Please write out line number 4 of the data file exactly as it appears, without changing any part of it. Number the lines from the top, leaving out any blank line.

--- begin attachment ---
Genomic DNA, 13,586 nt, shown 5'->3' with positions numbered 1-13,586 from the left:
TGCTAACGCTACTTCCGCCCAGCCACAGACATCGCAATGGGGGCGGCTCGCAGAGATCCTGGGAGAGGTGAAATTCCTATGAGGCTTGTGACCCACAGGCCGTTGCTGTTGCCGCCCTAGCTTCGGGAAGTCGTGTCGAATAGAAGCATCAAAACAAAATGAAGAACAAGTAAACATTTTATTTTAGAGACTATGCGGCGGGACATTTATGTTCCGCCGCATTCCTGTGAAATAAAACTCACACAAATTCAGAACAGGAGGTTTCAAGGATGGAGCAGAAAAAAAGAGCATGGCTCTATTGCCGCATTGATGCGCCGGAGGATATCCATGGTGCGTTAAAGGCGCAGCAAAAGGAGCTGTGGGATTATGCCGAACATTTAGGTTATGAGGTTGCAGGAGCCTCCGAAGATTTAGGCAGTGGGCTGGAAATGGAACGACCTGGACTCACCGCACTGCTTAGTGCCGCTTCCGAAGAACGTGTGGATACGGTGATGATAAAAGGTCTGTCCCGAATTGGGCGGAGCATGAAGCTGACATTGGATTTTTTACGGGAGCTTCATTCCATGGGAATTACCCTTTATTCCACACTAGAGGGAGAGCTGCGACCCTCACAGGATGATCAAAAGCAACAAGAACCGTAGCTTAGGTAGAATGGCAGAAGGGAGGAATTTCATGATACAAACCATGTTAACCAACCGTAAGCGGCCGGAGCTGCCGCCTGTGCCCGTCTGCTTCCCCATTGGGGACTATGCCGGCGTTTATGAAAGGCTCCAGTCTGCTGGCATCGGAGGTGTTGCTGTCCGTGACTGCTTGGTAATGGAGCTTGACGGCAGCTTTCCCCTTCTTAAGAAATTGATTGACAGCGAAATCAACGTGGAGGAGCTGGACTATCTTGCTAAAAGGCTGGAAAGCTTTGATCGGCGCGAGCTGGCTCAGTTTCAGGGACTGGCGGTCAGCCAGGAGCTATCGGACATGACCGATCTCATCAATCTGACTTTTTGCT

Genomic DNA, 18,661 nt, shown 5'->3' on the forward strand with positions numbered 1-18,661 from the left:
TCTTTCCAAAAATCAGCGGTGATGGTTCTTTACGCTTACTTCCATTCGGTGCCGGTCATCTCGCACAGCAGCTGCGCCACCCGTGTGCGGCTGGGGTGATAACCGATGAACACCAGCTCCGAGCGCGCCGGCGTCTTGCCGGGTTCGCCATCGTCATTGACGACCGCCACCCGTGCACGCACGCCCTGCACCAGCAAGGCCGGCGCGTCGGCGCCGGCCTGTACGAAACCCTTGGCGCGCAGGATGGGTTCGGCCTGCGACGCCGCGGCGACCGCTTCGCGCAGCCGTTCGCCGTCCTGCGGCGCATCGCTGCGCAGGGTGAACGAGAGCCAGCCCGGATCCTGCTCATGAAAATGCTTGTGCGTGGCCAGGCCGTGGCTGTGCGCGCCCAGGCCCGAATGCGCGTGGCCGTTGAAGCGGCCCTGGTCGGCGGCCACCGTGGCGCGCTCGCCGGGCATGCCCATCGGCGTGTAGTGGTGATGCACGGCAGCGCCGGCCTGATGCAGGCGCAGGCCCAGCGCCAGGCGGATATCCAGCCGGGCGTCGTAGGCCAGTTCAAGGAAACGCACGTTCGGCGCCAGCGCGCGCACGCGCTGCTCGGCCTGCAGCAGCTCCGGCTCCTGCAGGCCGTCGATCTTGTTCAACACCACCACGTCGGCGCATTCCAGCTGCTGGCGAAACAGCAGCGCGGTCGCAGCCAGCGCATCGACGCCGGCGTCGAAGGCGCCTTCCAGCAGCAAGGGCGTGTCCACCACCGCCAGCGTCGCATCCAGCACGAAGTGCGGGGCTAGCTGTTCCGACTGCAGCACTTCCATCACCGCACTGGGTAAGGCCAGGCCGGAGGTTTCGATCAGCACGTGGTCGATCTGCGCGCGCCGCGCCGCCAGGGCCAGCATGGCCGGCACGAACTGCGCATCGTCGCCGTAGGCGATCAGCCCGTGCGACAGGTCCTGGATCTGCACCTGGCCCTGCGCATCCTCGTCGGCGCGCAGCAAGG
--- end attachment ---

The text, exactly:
TCTTTCCAAAAATCAGCGGTGATGGTTCTTTACGCTTACTTCCATTCGGTGCCGGTCATCTCGCACAGCAGCTGCGCCACCCGTGTGCGGCTGGGGTGATAACCGATGAACACCAGCTCCGAGCGCGCCGGCGTCTTGCCGGGTTCGCCATCGTCATTGACGACCGCCACCCGTGCACGCACGCCCTGCACCAGCAAGGCCGGCGCGTCGGCGCCGGCCTGTACGAAACCCTTGGCGCGCAGGATGGGTTCGGCCTGCGACGCCGCGGCGACCGCTTCGCGCAGCCGTTCGCCGTCCTGCGGCGCATCGCTGCGCAGGGTGAACGAGAGCCAGCCCGGATCCTGCTCATGAAAATGCTTGTGCGTGGCCAGGCCGTGGCTGTGCGCGCCCAGGCCCGAATGCGCGTGGCCGTTGAAGCGGCCCTGGTCGGCGGCCACCGTGGCGCGCTCGCCGGGCATGCCCATCGGCGTGTAGTGGTGATGCACGGCAGCGCCGGCCTGATGCAGGCGCAGGCCCAGCGCCAGGCGGATATCCAGCCGGGCGTCGTAGGCCAGTTCAAGGAAACGCACGTTCGGCGCCAGCGCGCGCACGCGCTGCTCGGCCTGCAGCAGCTCCGGCTCCTGCAGGCCGTCGATCTTGTTCAACACCACCACGTCGGCGCATTCCAGCTGCTGGCGAAACAGCAGCGCGGTCGCAGCCAGCGCATCGACGCCGGCGTCGAAGGCGCCTTCCAGCAGCAAGGGCGTGTCCACCACCGCCAGCGTCGCATCCAGCACGAAGTGCGGGGCTAGCTGTTCCGACTGCAGCACTTCCATCACCGCACTGGGTAAGGCCAGGCCGGAGGTTTCGATCAGCACGTGGTCGATCTGCGCGCGCCGCGCCGCCAGGGCCAGCATGGCCGGCACGAACTGCGCATCGTCGCCGTAGGCGATCAGCCCGTGCGACAGGTCCTGGATCTGCACCTGGCCCTGCGCATCCTCGTCGGCGCGCAGCAAGG